The rupee ended Friday only a touch weaker as the dollar rally paused after investors flocked back to stocks, with dip buyers aiding in the spectacular recovery, despite a red-hot US inflation reading on Thursday.
Bloomberg quoted the rupee last at 82.3875, after opening at 82.2738, compared to its previous close of 82.35 and well below its record low of 82.6950.
PTI reported that the domestic currency weakened 12 paise to close provisionally at 82.36 against the US dollar on Friday.
The greenback has been on a tear this year as the Federal Reserve increased interest rates aggressively to control inflation, which attracted capital back to the United States, and concerns about the world economy also increased demand for the dollar.
However, Thursday's stronger-than-expected inflation figures unexpectedly led to a rise in global stock markets and a decline in the dollar's value.
The dollar index moved marginally higher to 112.62, down 0.6 per cent from Thursday, as investors appeared to ignore data showing that US consumer prices rose more than anticipated in September.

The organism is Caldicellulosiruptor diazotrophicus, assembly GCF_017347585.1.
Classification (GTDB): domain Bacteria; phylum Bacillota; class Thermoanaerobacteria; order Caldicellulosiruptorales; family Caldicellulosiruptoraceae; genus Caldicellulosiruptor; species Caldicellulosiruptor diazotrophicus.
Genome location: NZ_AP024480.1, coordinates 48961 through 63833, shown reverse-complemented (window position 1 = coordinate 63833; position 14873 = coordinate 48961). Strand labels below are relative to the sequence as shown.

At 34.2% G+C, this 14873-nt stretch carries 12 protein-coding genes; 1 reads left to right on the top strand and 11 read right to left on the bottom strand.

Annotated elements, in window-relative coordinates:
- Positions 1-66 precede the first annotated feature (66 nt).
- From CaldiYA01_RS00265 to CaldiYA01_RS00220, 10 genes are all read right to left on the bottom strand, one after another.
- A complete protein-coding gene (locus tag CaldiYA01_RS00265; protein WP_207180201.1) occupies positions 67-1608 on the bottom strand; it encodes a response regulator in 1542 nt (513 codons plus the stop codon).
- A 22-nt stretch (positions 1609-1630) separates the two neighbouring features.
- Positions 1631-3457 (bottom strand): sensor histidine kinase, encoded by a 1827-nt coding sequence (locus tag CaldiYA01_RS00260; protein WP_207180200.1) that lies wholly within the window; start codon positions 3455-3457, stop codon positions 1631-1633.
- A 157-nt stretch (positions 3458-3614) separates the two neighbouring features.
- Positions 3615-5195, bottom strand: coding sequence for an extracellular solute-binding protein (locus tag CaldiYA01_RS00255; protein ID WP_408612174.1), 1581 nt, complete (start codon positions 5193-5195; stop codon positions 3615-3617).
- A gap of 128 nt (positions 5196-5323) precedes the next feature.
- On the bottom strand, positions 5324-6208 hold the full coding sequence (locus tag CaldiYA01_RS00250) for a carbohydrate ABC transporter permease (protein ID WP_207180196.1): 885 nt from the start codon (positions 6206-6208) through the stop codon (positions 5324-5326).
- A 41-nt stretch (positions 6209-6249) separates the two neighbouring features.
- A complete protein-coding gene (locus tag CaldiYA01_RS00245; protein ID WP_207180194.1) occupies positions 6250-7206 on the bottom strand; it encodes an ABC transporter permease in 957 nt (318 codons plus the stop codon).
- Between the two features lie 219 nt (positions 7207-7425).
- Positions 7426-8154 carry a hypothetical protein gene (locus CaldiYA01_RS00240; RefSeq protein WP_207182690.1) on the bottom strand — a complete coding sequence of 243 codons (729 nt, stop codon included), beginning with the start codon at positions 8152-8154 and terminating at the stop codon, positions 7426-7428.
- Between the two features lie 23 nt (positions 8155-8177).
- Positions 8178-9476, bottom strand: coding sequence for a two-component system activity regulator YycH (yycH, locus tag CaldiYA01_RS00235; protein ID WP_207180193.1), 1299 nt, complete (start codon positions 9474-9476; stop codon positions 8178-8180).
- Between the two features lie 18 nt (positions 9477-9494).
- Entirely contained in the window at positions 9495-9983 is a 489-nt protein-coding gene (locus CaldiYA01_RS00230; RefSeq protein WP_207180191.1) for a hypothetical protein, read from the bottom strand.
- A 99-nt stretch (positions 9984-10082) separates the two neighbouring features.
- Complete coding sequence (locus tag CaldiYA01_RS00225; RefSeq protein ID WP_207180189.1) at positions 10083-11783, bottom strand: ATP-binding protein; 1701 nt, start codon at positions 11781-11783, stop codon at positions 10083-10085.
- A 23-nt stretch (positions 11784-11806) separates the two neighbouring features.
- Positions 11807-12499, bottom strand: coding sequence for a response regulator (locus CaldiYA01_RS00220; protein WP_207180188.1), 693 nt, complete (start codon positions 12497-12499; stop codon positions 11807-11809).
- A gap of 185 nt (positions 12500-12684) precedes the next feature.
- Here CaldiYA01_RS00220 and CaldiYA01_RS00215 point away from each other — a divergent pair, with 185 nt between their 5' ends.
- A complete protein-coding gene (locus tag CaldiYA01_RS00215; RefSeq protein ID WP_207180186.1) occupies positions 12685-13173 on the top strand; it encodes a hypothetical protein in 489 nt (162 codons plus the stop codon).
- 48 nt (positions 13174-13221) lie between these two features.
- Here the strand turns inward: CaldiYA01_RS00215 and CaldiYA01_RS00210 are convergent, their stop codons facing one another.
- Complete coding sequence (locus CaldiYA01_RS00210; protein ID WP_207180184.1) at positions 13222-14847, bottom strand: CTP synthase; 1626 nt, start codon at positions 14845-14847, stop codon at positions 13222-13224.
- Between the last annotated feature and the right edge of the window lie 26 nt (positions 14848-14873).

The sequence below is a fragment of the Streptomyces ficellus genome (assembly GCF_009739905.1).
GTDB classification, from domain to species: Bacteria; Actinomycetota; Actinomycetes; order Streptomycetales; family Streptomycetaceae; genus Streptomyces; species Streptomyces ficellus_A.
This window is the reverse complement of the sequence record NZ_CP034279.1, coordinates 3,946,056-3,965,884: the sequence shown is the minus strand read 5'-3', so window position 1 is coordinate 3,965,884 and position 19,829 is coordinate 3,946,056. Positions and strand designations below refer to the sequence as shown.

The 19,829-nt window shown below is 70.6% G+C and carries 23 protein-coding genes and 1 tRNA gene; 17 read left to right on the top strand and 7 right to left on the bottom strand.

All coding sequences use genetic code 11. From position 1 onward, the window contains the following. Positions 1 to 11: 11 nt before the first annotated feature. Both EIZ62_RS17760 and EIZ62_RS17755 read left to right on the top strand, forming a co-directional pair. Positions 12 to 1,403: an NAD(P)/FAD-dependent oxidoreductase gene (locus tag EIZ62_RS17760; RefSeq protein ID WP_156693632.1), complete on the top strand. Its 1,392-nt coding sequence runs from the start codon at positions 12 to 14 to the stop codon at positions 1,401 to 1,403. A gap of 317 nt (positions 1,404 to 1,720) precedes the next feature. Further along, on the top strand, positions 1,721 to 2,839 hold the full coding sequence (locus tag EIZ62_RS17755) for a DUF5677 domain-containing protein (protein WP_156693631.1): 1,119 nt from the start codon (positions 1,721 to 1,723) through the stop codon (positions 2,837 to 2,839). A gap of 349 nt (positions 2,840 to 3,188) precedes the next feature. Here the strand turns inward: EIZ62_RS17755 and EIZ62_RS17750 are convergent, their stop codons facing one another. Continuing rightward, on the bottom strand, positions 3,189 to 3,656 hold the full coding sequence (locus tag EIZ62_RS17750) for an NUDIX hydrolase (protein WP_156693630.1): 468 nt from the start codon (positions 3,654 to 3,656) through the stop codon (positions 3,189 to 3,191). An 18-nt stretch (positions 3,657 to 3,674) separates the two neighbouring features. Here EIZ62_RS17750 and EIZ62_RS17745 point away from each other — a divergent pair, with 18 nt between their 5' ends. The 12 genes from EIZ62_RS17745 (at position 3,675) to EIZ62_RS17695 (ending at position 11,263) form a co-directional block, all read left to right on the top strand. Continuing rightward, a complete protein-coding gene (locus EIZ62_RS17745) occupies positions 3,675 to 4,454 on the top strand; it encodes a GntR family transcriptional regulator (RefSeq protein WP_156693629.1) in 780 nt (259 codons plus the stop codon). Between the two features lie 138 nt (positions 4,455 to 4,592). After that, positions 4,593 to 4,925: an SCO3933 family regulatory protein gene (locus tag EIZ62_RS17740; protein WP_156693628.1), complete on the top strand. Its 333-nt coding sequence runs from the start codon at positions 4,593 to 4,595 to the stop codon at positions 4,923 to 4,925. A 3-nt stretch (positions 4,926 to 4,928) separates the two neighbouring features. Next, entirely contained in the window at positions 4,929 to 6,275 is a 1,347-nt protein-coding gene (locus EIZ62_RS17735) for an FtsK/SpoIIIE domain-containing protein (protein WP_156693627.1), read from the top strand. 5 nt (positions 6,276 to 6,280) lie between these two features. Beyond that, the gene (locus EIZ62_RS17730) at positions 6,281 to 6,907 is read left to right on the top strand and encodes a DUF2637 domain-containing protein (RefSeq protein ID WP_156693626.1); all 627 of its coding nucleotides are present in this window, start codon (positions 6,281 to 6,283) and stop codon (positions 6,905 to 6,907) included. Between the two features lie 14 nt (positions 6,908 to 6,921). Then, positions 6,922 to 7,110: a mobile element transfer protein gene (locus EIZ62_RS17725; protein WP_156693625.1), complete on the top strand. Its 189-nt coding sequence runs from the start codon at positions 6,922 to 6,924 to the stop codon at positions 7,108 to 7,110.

In a report released on October 10 by Deutsche Bank analysts led by Chief Economist Michael Spencer, they predicted that pressure on emerging market (EM) currencies and bonds would last at least until mid-2023. After that, dollar strength may decline, according to a Bloomberg report.
"The pertinent question, then, is whether this stress will spread to the core of the asset class – the large emerging-market sovereigns that dominate investors' portfolios," the Deutsche strategists wrote.
Refinancing costs for emerging market governments who took out large loans in dollars when interest rates were low are rising, bringing to mind the debt crisis in Asia in the 1990s and igniting concerns about a wave of defaults, reported Bloomberg.
Investors are being reminded by the spike in yields of earlier emerging debt crises, particularly the one that engulfed Asia in 1997 and saw nation after country default due to collapsing domestic currencies.
The phrase "original sin," which economists originally used to define emerging countries' reliance on foreign currency debt, is forcing the unpleasant awareness that large portions of the developing world are still plagued by it.
"There will be countries that will default and restructure debt," Lisa Chua, New York-based Portfolio Manager at Hedge Fund Man Group, whose EM debt fund has outperformed 99 per cent of its peers this year with returns of 5 per cent, told Bloomberg.
Rising debt burdens are crowding out investment and reducing growth, "making it more challenging for many emerging markets to grow fast enough to stabilize their debt," she said.